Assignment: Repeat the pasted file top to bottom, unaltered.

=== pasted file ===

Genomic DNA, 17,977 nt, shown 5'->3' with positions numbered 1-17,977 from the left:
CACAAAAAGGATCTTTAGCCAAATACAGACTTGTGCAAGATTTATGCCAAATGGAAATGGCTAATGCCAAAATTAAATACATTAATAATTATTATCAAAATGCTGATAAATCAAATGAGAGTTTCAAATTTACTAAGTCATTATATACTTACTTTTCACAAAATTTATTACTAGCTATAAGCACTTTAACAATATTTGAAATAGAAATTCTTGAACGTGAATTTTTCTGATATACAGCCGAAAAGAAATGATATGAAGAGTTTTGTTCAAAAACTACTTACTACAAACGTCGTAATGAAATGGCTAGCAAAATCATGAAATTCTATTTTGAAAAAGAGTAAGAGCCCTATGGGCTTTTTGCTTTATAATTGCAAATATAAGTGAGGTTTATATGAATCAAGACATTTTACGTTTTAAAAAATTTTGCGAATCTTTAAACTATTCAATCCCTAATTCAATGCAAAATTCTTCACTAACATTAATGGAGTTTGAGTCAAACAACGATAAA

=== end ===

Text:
Genomic DNA, 17,977 nt, shown 5'->3' with positions numbered 1-17,977 from the left:
CACAAAAAGGATCTTTAGCCAAATACAGACTTGTGCAAGATTTATGCCAAATGGAAATGGCTAATGCCAAAATTAAATACATTAATAATTATTATCAAAATGCTGATAAATCAAATGAGAGTTTCAAATTTACTAAGTCATTATATACTTACTTTTCACAAAATTTATTACTAGCTATAAGCACTTTAACAATATTTGAAATAGAAATTCTTGAACGTGAATTTTTCTGATATACAGCCGAAAAGAAATGATATGAAGAGTTTTGTTCAAAAACTACTTACTACAAACGTCGTAATGAAATGGCTAGCAAAATCATGAAATTCTATTTTGAAAAAGAGTAAGAGCCCTATGGGCTTTTTGCTTTATAATTGCAAATATAAGTGAGGTTTATATGAATCAAGACATTTTACGTTTTAAAAAATTTTGCGAATCTTTAAACTATTCAATCCCTAATTCAATGCAAAATTCTTCACTAACATTAATGGAGTTTGAGTCAAACAACGATAAA